I recently received a gift certificate for a pair of prescription CraftOptics telescopes (yay!). If you’re not familiar with them, check out their website. They’re pretty much the industry standard of magnification for jewelers. My jaw about hit the floor when I opened the letter. What adds to the fun is that my mother managed to capture a photo at the exact moment I realized what I was reading. (I’d share the picture, but really, early-morning photos from a bad angle probably don’t need to be circulating around the world. Just imagine me dreary-eyed, bug-eyed, red-eyed due to the flash…you get the picture.) I thought I’d share my experience of working with CraftOptics to get a custom, prescription pair of telescopes with all of you.
Before I got my first pair of magnifiers, I was certain that I didn’t need them. I still had young eyes (I was in my mid-twenties), so why would I need magnification? I admittedly associated reading glasses, Optivisors, and other types of magnifiers as something only “old” people needed. Well, I was wrong. Magnification is a tool, just as much as your hammer or bench vise is a tool. When you think of ergonomics as it relates to jewelry bench work, you likely often think of posture, lighting, etc. But how often do you associate your posture with your vision? You’re definitely going to have neck and back issues if you have to lean forward while you’re at the bench. My hope, since I’m acutely aware of how bad working habits over time can lead to injury, is that these new telescopes will help me sit up straighter without straining my eyes, neck, or back.
“Why do I need 2x magnification when I can get out my +2 reading glasses?” Well, I asked Jeff Caplan, son of the man who invented CraftOptics in the ‘80s, to explain away some of this confusion. 2x magnification is not the same as 2 diopters.The 2x magnification in the telescopes is essentially equivalent to +8 reading glasses, but with reading glasses, the stronger the correction, the closer you have to be to what you’re working on. With the CraftOptics, you get the 2x correction at a set distance, so you don’t have to hunch over or hold your work close to your face. Just thinking about that already makes my lower back feel better.
Jeff advised me on the best depth of field, or focal length, to get for bench work. The telescopes are available with 13- or 16-in. depths, and you have a few inches of play with each, so you don’t have to sit rigidly in your seat to maintain an exact set distance from what you’re working on. The 13-in. is best for bench work, whereas the 16-in. is more suited to working at a table of regular height.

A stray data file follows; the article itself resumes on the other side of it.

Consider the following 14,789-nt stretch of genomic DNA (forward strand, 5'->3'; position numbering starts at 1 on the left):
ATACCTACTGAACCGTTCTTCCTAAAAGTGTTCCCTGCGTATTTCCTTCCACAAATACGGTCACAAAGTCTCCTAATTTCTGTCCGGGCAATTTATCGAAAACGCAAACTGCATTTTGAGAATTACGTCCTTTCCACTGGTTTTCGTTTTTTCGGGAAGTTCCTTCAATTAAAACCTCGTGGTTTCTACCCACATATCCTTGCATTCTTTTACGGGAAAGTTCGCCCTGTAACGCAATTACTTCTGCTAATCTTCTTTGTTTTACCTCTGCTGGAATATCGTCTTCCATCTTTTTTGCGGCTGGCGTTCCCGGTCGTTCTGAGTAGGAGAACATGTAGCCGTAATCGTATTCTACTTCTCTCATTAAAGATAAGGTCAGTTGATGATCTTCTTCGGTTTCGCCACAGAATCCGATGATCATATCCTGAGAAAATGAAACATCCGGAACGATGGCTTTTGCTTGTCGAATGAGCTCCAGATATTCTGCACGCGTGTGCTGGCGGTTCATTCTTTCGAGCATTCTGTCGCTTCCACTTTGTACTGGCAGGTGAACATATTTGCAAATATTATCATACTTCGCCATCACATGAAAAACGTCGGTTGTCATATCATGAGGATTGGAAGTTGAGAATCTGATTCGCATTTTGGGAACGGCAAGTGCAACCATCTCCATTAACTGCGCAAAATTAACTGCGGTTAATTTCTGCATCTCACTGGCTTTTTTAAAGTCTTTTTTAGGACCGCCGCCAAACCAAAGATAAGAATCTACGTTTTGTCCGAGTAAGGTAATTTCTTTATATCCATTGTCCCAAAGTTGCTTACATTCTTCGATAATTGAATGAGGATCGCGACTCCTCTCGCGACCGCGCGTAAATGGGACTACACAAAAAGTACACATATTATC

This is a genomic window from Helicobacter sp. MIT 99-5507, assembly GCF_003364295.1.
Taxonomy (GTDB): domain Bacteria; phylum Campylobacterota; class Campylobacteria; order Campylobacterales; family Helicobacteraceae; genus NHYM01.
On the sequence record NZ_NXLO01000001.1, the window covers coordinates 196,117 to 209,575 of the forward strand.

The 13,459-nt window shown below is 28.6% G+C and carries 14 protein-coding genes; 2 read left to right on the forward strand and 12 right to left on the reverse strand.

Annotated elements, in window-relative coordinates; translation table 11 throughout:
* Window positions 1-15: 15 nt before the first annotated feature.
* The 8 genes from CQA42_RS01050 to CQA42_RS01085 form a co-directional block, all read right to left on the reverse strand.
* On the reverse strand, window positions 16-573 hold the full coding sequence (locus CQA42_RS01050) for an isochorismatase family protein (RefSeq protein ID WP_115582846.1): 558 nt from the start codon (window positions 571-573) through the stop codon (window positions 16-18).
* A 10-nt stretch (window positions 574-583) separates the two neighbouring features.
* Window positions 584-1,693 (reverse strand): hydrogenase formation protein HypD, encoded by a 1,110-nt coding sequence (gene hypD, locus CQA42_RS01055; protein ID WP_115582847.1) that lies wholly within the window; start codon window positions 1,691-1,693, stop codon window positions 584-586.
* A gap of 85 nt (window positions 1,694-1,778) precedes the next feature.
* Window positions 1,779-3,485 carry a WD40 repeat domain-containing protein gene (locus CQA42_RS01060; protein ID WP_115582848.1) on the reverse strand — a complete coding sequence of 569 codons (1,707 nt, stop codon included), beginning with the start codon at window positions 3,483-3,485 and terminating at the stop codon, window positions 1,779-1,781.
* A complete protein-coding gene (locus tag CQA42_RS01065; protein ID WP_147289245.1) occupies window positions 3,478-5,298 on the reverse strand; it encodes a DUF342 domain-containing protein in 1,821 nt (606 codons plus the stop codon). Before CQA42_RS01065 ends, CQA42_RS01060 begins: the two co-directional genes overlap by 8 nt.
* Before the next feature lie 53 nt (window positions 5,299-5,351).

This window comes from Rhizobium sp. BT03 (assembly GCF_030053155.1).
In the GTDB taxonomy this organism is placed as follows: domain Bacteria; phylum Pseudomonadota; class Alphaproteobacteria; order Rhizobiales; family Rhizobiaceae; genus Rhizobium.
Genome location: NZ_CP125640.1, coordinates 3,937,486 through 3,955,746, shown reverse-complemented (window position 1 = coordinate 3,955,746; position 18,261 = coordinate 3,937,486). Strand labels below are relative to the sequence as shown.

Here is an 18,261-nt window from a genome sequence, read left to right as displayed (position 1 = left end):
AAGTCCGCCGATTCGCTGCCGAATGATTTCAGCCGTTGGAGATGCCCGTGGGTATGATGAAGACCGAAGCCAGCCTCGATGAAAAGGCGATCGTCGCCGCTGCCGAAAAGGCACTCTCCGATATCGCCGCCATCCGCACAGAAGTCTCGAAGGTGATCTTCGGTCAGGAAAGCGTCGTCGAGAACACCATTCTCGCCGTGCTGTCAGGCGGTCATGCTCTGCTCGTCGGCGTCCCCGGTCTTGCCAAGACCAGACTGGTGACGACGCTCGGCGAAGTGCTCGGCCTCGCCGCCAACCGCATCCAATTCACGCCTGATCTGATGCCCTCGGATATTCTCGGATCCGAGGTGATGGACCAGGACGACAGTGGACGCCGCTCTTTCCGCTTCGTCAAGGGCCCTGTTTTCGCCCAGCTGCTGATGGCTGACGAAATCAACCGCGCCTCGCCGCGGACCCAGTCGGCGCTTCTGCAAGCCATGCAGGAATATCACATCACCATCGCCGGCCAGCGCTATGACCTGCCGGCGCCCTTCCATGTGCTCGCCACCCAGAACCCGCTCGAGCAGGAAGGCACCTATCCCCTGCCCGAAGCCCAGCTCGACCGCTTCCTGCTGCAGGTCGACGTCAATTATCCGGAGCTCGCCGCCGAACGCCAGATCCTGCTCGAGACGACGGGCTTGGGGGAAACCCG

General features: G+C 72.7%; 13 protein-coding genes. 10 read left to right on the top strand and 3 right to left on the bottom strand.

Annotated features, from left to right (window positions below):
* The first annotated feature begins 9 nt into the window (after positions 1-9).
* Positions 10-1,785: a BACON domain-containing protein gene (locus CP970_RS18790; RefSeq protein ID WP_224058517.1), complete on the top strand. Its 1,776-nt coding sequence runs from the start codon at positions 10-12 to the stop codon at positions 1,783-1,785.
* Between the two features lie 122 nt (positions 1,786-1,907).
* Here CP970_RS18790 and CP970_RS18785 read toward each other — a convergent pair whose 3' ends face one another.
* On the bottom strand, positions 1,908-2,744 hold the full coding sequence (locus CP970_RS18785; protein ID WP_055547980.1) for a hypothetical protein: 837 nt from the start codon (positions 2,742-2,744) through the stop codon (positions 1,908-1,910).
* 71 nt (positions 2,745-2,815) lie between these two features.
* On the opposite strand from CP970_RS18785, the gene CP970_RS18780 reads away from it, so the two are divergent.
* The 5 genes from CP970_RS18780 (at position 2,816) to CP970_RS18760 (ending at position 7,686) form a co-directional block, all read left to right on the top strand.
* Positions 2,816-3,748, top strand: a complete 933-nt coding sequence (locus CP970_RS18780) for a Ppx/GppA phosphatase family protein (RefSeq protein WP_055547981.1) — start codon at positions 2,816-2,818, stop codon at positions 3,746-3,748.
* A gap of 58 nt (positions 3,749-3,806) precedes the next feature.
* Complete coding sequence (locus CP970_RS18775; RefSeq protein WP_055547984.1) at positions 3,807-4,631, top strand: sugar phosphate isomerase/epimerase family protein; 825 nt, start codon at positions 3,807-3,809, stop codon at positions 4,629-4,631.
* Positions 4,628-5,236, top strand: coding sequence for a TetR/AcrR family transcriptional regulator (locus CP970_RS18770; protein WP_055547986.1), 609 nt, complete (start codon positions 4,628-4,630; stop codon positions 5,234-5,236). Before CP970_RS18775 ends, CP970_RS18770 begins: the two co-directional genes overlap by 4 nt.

What took me a little while to fully understand is that they aren’t substitutions for the correction you’re already using. They’re an enhancement of that correction. In my case, I wear glasses daily, so I got a pair with prescription lenses in the glasses with the attached telescopes. Another scenario is if you usually use readers, you’ll want to get your reader prescription added to the frames, rather than just clear lenses. If you have more complex vision correction, such as bifocals, prisms, or astigmatism, they can accommodate those, too! And, of course, if you’re one of the lucky folks who require no vision correction, you can always get clear lenses in the glasses.
I think the best way to purchase a pair is either over the phone or in person, in order to make sure you’re getting exactly what you need. Jeff made sure that I had the correct prescription and pupillary distance, and then we talked about the different features (including an optional light, which I hope to add on later). I chose the red frames (you can get purple or black, too) with the 13-in. focal length. After the order was placed, I waited with baited breath for them to arrive. And when they did, I put them to work straightaway.
One thing I noticed right off the bat is that they’re a lot lighter than I expected them to be. I notice them, but not any more than I do the glasses I wear daily. At first, I got a slight headache when I used them for more than a couple of hours, but I attribute that to a taller lens (more of my field of vision is in focus) and adjusting to a slightly new prescription. Using them regularly, I don’t notice them at all, and the headaches are gone. I’ve noticed that I still try and lean in toward my bench pin to see detail, but I catch myself and sit upright again whenever possible. I’m going to have to break that bad habit! I’ve still got to find the time to really put them through their paces, but I’d say these are a definite “win” in my book. —Annie Pennington
Magazine subscribers: For an in-depth review of the telescopes, visithttp://art.jewelrymakingmagazines.com/reference/product-reviews/2011/09/craftoptics-telescopes. Editor Hazel Wheaton did a test run a while back, so check out what she thought about them!
And, best of all! If you’re going to the Bead&Button Show in Milwaukee this week (if you’re not, you should), stop by their booth June 5–7 and try some out in person! They’ll be at Booth 917. And while you’re there, take a class and browse the over 300 vendors in the Artisan Jewelry Marketplace!